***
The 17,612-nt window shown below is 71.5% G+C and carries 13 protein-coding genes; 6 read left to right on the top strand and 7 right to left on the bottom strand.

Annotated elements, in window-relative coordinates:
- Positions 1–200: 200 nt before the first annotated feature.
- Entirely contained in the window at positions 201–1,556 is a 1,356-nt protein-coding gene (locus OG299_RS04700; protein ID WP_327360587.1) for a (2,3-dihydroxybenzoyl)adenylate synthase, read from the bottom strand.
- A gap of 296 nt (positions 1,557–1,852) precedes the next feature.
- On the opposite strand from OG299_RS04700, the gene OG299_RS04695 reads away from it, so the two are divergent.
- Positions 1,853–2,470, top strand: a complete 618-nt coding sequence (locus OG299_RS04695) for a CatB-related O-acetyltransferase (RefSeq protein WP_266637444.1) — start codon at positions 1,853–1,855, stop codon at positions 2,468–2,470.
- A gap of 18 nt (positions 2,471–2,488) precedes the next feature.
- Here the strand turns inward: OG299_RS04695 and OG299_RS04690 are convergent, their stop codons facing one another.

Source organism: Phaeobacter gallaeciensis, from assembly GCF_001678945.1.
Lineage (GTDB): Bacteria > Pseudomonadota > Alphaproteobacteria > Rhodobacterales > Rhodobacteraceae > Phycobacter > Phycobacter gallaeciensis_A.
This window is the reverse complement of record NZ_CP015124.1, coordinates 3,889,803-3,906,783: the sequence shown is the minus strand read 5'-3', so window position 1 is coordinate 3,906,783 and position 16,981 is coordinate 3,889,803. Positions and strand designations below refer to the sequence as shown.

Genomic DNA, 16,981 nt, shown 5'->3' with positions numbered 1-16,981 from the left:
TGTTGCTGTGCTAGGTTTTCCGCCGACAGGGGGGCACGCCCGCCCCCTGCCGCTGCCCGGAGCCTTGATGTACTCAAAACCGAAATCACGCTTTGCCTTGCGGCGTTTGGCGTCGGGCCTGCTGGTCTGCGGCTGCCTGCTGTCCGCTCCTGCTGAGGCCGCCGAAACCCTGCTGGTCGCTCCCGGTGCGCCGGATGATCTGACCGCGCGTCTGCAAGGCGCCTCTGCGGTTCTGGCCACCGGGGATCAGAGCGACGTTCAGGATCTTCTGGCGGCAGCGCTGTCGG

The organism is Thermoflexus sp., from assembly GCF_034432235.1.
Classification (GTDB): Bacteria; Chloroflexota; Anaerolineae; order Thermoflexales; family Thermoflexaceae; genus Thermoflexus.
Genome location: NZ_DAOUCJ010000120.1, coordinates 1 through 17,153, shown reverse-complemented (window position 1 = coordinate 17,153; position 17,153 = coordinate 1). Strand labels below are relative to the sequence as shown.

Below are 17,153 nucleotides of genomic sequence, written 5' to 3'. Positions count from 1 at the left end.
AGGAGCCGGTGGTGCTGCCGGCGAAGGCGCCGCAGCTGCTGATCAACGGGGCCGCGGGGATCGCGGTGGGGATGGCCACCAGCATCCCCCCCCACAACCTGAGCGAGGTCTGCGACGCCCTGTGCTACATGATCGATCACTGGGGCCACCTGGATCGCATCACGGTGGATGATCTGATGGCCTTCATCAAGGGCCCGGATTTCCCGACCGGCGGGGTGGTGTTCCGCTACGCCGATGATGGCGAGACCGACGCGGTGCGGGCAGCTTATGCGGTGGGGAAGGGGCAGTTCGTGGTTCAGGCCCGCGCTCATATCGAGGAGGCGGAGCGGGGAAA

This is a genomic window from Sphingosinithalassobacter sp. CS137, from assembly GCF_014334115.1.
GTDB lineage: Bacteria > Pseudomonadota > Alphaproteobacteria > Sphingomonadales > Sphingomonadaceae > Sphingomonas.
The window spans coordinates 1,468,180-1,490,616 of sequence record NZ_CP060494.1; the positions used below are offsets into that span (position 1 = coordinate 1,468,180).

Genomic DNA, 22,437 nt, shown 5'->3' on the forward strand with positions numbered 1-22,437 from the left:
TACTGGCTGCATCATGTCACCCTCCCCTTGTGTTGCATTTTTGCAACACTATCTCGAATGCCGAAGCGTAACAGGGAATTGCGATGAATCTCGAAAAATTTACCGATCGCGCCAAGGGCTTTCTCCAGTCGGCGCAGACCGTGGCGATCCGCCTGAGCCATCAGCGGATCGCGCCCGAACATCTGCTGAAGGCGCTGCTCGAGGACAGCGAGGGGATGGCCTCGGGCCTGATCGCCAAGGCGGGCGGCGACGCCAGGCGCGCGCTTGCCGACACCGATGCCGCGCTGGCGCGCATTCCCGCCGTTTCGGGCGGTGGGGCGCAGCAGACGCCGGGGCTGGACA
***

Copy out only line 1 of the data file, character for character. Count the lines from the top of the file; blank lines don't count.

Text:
The 17,612-nt window shown below is 71.5% G+C and carries 13 protein-coding genes; 6 read left to right on the top strand and 7 right to left on the bottom strand.